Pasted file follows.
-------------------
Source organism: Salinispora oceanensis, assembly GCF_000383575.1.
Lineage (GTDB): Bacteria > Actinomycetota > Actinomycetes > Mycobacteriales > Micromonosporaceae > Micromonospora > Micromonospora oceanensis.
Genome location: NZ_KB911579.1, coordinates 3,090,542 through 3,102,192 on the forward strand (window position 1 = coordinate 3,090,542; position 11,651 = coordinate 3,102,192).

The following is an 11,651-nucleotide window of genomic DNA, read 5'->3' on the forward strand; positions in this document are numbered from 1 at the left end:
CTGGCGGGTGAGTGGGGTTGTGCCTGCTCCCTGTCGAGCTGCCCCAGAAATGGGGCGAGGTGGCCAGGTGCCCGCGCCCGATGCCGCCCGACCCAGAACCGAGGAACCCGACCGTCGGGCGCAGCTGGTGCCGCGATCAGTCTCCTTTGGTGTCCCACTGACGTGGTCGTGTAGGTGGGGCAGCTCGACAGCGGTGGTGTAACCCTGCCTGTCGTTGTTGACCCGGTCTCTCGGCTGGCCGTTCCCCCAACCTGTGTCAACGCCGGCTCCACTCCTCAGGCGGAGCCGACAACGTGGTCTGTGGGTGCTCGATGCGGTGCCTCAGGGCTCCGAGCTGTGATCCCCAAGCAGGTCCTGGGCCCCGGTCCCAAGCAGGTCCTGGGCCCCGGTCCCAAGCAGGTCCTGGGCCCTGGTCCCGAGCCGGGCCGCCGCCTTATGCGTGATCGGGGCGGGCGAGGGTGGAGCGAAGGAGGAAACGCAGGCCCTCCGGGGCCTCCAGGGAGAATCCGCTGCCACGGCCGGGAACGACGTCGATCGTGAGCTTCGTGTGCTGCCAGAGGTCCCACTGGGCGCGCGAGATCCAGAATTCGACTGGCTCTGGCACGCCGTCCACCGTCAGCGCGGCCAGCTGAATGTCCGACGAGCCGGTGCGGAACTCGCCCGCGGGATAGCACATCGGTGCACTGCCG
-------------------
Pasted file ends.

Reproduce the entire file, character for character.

Source organism: Salinispora oceanensis, assembly GCF_000383575.1.
Lineage (GTDB): Bacteria > Actinomycetota > Actinomycetes > Mycobacteriales > Micromonosporaceae > Micromonospora > Micromonospora oceanensis.
Genome location: NZ_KB911579.1, coordinates 3,090,542 through 3,102,192 on the forward strand (window position 1 = coordinate 3,090,542; position 11,651 = coordinate 3,102,192).

The following is an 11,651-nucleotide window of genomic DNA, read 5'->3' on the forward strand; positions in this document are numbered from 1 at the left end:
CTGGCGGGTGAGTGGGGTTGTGCCTGCTCCCTGTCGAGCTGCCCCAGAAATGGGGCGAGGTGGCCAGGTGCCCGCGCCCGATGCCGCCCGACCCAGAACCGAGGAACCCGACCGTCGGGCGCAGCTGGTGCCGCGATCAGTCTCCTTTGGTGTCCCACTGACGTGGTCGTGTAGGTGGGGCAGCTCGACAGCGGTGGTGTAACCCTGCCTGTCGTTGTTGACCCGGTCTCTCGGCTGGCCGTTCCCCCAACCTGTGTCAACGCCGGCTCCACTCCTCAGGCGGAGCCGACAACGTGGTCTGTGGGTGCTCGATGCGGTGCCTCAGGGCTCCGAGCTGTGATCCCCAAGCAGGTCCTGGGCCCCGGTCCCAAGCAGGTCCTGGGCCCCGGTCCCAAGCAGGTCCTGGGCCCTGGTCCCGAGCCGGGCCGCCGCCTTATGCGTGATCGGGGCGGGCGAGGGTGGAGCGAAGGAGGAAACGCAGGCCCTCCGGGGCCTCCAGGGAGAATCCGCTGCCACGGCCGGGAACGACGTCGATCGTGAGCTTCGTGTGCTGCCAGAGGTCCCACTGGGCGCGCGAGATCCAGAATTCGACTGGCTCTGGCACGCCGTCCACCGTCAGCGCGGCCAGCTGAATGTCCGACGAGCCGGTGCGGAACTCGCCCGCGGGATAGCACATCGGTGCACTGCCG